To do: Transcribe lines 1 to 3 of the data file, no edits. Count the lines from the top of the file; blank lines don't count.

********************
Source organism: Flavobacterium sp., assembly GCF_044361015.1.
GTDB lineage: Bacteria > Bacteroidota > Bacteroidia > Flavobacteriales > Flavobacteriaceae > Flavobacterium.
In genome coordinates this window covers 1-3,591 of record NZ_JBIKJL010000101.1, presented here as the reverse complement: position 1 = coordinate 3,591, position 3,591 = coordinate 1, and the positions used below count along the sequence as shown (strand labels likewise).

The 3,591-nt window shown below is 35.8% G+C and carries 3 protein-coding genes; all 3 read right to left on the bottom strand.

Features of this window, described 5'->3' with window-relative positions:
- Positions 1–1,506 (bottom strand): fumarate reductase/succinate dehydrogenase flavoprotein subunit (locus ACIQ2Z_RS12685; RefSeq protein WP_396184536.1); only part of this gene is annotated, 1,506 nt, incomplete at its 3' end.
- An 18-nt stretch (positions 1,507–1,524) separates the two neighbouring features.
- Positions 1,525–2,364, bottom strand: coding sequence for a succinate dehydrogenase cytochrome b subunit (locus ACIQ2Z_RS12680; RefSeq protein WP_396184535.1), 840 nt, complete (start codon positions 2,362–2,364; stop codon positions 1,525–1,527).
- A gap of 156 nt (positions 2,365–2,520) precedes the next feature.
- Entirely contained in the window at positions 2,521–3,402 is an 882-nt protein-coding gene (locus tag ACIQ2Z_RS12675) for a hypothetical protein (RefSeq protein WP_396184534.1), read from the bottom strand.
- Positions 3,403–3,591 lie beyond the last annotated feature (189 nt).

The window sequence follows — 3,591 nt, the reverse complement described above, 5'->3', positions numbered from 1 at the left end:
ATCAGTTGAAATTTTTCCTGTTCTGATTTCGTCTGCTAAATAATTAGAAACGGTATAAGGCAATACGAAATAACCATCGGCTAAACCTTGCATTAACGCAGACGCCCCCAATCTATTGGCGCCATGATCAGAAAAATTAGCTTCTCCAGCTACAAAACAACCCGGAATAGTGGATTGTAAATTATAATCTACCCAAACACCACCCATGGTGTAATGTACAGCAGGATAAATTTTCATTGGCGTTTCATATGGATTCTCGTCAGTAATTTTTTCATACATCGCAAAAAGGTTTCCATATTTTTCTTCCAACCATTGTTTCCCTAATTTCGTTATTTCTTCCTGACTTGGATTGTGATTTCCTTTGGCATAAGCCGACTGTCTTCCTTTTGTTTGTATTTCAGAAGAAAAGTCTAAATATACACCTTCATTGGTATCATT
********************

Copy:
Source organism: Flavobacterium sp., assembly GCF_044361015.1.
GTDB lineage: Bacteria > Bacteroidota > Bacteroidia > Flavobacteriales > Flavobacteriaceae > Flavobacterium.
In genome coordinates this window covers 1-3,591 of record NZ_JBIKJL010000101.1, presented here as the reverse complement: position 1 = coordinate 3,591, position 3,591 = coordinate 1, and the positions used below count along the sequence as shown (strand labels likewise).